How Is Genetics Used for Stock Identification?
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In this chapter, we examine how genetic methods are applied to stock identification. One of the objectives of fisheries management is to maintain stable, abundant populations that can sustain harvests over long time periods. In order to accomplish that, it is necessary to ensure that sufficient numbers escape fisheries to produce the next generation and that their spawning habitats are efficiently seeded. Although other phases of their life histories are also important, productivity of a species begins with reproduction. Spawning grounds that are too lightly seeded will not produce at their optimum, but overcrowded spawning grounds can also produce diminished numbers of progeny. Many species, such as salmon, are often harvested from mixtures of populations far from the natal streams to which they will return to reproduce. For these harvests, it is difficult to ensure that appropriate numbers of fish will eventually seed spawning grounds because there is often little control over or knowledge of which populations have been harvested. If the origins and/or destinations of the fish harvested in such mixtures could be determined, management would be substantially improved. This process is referred to as stock identification. Stock identification is also useful to establish allocations among user groups, identifying country of origin in order to satisfy requirements of some treaties between nations, and determining the origins of fish caught incidentally as bycatch in other fisheries.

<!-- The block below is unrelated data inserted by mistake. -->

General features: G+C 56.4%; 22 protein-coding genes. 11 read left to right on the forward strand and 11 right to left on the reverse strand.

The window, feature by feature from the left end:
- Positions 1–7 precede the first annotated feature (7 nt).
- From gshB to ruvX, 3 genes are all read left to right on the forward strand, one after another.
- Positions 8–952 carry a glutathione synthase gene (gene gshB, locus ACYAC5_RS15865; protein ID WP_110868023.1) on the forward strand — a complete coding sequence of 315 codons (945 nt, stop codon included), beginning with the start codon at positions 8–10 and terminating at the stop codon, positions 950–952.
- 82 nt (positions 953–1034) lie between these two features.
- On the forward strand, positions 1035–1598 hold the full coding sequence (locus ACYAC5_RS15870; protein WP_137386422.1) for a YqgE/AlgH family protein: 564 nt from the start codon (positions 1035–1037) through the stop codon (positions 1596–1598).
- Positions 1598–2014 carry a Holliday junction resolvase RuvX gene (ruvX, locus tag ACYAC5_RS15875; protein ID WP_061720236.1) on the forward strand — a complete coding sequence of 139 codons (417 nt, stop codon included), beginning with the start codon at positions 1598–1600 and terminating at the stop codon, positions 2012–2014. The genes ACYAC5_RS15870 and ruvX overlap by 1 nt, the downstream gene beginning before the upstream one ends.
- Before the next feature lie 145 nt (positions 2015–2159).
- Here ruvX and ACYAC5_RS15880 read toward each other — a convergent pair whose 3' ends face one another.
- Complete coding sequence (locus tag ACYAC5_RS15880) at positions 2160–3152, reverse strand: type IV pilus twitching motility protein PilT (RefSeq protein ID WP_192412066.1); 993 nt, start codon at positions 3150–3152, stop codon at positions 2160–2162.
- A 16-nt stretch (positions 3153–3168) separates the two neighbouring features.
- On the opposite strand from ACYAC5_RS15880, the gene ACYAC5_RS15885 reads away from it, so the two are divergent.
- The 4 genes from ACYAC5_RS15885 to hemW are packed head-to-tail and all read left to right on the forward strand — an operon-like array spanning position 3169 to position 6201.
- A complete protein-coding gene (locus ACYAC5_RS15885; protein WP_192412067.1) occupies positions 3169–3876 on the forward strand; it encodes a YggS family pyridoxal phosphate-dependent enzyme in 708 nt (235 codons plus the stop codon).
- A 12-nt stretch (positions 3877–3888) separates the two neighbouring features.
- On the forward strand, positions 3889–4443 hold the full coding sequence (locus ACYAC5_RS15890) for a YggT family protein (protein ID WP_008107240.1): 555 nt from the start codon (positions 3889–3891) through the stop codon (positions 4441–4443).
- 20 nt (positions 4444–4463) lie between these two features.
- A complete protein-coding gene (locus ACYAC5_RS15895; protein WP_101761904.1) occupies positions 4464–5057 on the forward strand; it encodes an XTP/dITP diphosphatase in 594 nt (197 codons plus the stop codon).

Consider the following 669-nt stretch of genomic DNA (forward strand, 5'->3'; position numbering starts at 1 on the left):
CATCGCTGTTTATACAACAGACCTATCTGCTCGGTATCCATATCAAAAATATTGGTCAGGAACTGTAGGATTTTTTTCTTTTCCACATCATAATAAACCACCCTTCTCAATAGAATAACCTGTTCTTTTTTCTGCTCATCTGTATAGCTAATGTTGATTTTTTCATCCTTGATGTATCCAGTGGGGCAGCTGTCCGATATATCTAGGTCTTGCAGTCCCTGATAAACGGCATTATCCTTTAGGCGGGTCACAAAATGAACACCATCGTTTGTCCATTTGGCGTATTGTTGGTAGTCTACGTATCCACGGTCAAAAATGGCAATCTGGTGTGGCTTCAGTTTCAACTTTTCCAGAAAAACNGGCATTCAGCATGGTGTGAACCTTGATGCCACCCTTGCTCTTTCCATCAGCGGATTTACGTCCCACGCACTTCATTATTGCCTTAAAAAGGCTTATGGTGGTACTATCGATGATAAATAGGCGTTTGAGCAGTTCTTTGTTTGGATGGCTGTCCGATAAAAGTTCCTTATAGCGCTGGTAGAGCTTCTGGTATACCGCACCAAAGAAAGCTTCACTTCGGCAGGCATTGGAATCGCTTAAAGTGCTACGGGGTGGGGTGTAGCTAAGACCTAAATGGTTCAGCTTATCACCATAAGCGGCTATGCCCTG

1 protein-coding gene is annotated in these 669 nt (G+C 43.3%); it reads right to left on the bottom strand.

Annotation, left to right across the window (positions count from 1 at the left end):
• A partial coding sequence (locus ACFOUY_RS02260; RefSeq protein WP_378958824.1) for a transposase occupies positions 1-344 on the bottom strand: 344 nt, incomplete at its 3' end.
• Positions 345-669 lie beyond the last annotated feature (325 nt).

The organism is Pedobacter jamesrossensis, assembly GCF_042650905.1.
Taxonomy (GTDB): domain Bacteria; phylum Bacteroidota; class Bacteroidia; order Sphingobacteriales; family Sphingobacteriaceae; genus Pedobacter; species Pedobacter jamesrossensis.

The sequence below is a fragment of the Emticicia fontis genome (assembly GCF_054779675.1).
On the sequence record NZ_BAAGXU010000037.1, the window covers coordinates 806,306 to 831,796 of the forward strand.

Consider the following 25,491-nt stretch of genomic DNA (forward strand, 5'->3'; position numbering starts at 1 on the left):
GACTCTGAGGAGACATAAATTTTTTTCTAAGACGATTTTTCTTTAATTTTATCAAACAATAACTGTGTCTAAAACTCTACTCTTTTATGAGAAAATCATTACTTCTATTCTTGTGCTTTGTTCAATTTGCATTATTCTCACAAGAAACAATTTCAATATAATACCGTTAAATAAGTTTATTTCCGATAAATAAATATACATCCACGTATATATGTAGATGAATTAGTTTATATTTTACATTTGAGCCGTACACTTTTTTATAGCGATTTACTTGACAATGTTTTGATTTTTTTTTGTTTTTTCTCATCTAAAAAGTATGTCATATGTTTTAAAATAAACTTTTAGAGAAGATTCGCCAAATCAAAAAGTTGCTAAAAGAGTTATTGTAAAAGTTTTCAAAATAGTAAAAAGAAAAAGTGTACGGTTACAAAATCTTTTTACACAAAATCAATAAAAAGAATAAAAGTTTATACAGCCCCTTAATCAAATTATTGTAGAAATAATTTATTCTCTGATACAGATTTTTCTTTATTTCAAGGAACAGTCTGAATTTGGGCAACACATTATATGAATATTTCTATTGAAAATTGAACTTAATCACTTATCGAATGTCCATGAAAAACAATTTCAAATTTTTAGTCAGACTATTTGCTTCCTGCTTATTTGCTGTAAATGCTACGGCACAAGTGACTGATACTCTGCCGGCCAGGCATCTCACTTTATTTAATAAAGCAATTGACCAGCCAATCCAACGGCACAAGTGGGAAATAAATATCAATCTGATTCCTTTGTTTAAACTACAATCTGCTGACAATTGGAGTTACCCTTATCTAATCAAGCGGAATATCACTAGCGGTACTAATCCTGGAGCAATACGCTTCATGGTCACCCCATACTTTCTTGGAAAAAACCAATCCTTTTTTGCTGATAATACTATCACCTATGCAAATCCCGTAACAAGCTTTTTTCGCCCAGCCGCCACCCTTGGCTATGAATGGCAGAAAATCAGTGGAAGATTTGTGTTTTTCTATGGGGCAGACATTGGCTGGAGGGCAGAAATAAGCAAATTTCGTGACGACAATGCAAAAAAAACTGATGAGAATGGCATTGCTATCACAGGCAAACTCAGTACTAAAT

- Item number: AN-18h
- Year: 2008
- DOI: https://doi.org/10.4027/wdghdi.2008.08